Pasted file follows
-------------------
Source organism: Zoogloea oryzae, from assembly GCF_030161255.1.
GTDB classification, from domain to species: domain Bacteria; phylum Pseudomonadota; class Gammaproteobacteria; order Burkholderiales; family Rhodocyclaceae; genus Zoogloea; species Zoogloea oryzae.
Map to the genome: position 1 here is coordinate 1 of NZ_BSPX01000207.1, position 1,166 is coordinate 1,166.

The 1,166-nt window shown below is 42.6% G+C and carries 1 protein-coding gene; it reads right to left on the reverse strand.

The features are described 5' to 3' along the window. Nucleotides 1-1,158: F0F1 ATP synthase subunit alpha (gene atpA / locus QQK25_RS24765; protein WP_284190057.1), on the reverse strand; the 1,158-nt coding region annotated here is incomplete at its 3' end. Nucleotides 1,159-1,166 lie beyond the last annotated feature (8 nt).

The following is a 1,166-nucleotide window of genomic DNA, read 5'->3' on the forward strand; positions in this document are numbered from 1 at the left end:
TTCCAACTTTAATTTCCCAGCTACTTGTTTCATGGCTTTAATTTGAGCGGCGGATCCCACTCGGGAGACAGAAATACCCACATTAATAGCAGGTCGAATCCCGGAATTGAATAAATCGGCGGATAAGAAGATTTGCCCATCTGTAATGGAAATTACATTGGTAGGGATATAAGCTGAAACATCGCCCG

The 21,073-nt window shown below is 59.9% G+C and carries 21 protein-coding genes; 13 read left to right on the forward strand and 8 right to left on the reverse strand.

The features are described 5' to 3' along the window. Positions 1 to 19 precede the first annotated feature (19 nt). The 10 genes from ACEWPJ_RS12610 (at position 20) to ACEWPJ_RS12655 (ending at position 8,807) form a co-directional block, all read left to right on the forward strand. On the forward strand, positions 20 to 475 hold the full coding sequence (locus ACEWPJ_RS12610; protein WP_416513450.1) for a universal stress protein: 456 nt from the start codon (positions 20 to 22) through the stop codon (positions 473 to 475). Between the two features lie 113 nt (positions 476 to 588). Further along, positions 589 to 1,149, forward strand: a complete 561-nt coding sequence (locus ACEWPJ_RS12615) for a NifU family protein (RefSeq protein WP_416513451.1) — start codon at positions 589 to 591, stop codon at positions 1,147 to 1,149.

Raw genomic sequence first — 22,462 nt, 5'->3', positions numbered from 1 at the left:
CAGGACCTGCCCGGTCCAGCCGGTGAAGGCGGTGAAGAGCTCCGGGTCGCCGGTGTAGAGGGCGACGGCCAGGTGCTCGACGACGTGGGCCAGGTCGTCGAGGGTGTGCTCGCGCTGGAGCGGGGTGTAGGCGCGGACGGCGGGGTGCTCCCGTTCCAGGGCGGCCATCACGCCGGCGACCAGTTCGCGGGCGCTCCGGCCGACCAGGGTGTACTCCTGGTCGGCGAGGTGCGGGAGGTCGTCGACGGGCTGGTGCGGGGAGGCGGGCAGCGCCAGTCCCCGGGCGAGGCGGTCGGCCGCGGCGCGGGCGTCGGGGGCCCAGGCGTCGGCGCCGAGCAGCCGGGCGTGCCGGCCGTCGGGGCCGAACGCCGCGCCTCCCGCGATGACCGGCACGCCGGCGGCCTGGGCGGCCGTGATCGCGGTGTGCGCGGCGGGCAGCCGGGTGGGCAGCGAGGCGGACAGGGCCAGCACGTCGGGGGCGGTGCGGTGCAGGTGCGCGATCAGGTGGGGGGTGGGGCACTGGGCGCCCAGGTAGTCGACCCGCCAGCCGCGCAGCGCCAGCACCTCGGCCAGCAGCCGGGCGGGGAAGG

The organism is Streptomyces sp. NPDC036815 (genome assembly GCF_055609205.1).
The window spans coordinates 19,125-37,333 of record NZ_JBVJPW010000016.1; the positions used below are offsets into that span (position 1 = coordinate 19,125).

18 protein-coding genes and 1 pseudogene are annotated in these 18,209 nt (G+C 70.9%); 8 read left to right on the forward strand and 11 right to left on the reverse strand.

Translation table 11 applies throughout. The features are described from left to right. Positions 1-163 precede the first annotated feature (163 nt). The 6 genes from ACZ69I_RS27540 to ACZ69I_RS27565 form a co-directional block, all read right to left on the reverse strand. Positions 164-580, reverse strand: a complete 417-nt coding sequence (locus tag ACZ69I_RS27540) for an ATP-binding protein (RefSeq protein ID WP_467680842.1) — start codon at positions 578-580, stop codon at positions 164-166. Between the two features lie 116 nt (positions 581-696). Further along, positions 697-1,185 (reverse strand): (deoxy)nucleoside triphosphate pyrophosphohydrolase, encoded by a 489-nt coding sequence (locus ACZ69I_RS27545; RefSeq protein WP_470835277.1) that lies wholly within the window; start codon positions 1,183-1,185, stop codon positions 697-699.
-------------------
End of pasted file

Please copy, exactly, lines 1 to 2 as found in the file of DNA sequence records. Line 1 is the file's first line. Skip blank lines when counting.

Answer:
Source organism: Zoogloea oryzae, from assembly GCF_030161255.1.
GTDB classification, from domain to species: domain Bacteria; phylum Pseudomonadota; class Gammaproteobacteria; order Burkholderiales; family Rhodocyclaceae; genus Zoogloea; species Zoogloea oryzae.